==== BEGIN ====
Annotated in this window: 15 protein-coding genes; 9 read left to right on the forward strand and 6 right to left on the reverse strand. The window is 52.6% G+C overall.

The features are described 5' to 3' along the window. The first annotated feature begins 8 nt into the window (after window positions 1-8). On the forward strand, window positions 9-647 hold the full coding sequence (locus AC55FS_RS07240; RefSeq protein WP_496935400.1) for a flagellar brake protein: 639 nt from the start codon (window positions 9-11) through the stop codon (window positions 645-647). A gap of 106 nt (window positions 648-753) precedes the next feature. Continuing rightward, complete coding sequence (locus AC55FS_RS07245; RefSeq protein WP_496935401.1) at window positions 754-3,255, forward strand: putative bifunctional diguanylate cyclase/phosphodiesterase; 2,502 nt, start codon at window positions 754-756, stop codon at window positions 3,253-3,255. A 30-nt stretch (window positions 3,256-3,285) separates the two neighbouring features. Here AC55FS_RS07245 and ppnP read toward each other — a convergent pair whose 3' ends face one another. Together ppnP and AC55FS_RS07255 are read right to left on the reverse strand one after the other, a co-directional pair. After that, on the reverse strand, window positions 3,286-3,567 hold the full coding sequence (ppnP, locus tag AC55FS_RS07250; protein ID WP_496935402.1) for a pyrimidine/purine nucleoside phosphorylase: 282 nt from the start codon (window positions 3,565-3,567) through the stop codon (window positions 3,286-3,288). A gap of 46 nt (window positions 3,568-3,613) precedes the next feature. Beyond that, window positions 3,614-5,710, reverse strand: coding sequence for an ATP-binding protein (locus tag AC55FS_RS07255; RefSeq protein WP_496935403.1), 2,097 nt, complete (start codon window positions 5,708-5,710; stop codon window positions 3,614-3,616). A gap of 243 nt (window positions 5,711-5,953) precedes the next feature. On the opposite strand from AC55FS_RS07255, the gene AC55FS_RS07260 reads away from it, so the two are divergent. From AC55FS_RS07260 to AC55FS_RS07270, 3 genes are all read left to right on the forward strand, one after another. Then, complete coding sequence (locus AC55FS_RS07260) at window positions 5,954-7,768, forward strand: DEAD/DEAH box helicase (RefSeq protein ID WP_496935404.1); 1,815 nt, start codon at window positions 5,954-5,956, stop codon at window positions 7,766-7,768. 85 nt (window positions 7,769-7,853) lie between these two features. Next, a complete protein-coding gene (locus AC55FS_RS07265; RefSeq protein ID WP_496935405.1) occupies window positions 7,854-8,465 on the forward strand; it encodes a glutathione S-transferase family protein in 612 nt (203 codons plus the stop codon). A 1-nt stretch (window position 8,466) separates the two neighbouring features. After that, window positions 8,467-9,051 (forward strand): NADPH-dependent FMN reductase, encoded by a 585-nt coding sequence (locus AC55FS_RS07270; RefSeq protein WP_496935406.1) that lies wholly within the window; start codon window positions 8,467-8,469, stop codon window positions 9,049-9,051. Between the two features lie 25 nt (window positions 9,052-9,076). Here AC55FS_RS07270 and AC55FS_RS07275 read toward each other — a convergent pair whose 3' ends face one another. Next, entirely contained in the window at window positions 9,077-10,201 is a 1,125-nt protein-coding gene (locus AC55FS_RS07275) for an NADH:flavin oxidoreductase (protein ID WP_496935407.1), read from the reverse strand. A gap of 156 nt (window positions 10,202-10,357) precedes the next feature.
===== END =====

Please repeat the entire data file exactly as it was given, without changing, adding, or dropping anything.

Annotated in this window: 15 protein-coding genes; 9 read left to right on the forward strand and 6 right to left on the reverse strand. The window is 52.6% G+C overall.

The features are described 5' to 3' along the window. The first annotated feature begins 8 nt into the window (after window positions 1-8). On the forward strand, window positions 9-647 hold the full coding sequence (locus AC55FS_RS07240; RefSeq protein WP_496935400.1) for a flagellar brake protein: 639 nt from the start codon (window positions 9-11) through the stop codon (window positions 645-647). A gap of 106 nt (window positions 648-753) precedes the next feature. Continuing rightward, complete coding sequence (locus AC55FS_RS07245; RefSeq protein WP_496935401.1) at window positions 754-3,255, forward strand: putative bifunctional diguanylate cyclase/phosphodiesterase; 2,502 nt, start codon at window positions 754-756, stop codon at window positions 3,253-3,255. A 30-nt stretch (window positions 3,256-3,285) separates the two neighbouring features. Here AC55FS_RS07245 and ppnP read toward each other — a convergent pair whose 3' ends face one another. Together ppnP and AC55FS_RS07255 are read right to left on the reverse strand one after the other, a co-directional pair. After that, on the reverse strand, window positions 3,286-3,567 hold the full coding sequence (ppnP, locus tag AC55FS_RS07250; protein ID WP_496935402.1) for a pyrimidine/purine nucleoside phosphorylase: 282 nt from the start codon (window positions 3,565-3,567) through the stop codon (window positions 3,286-3,288). A gap of 46 nt (window positions 3,568-3,613) precedes the next feature. Beyond that, window positions 3,614-5,710, reverse strand: coding sequence for an ATP-binding protein (locus tag AC55FS_RS07255; RefSeq protein WP_496935403.1), 2,097 nt, complete (start codon window positions 5,708-5,710; stop codon window positions 3,614-3,616). A gap of 243 nt (window positions 5,711-5,953) precedes the next feature. On the opposite strand from AC55FS_RS07255, the gene AC55FS_RS07260 reads away from it, so the two are divergent. From AC55FS_RS07260 to AC55FS_RS07270, 3 genes are all read left to right on the forward strand, one after another. Then, complete coding sequence (locus AC55FS_RS07260) at window positions 5,954-7,768, forward strand: DEAD/DEAH box helicase (RefSeq protein ID WP_496935404.1); 1,815 nt, start codon at window positions 5,954-5,956, stop codon at window positions 7,766-7,768. 85 nt (window positions 7,769-7,853) lie between these two features. Next, a complete protein-coding gene (locus AC55FS_RS07265; RefSeq protein ID WP_496935405.1) occupies window positions 7,854-8,465 on the forward strand; it encodes a glutathione S-transferase family protein in 612 nt (203 codons plus the stop codon). A 1-nt stretch (window position 8,466) separates the two neighbouring features. After that, window positions 8,467-9,051 (forward strand): NADPH-dependent FMN reductase, encoded by a 585-nt coding sequence (locus AC55FS_RS07270; RefSeq protein WP_496935406.1) that lies wholly within the window; start codon window positions 8,467-8,469, stop codon window positions 9,049-9,051. Between the two features lie 25 nt (window positions 9,052-9,076). Here AC55FS_RS07270 and AC55FS_RS07275 read toward each other — a convergent pair whose 3' ends face one another. Next, entirely contained in the window at window positions 9,077-10,201 is a 1,125-nt protein-coding gene (locus AC55FS_RS07275) for an NADH:flavin oxidoreductase (protein ID WP_496935407.1), read from the reverse strand. A gap of 156 nt (window positions 10,202-10,357) precedes the next feature.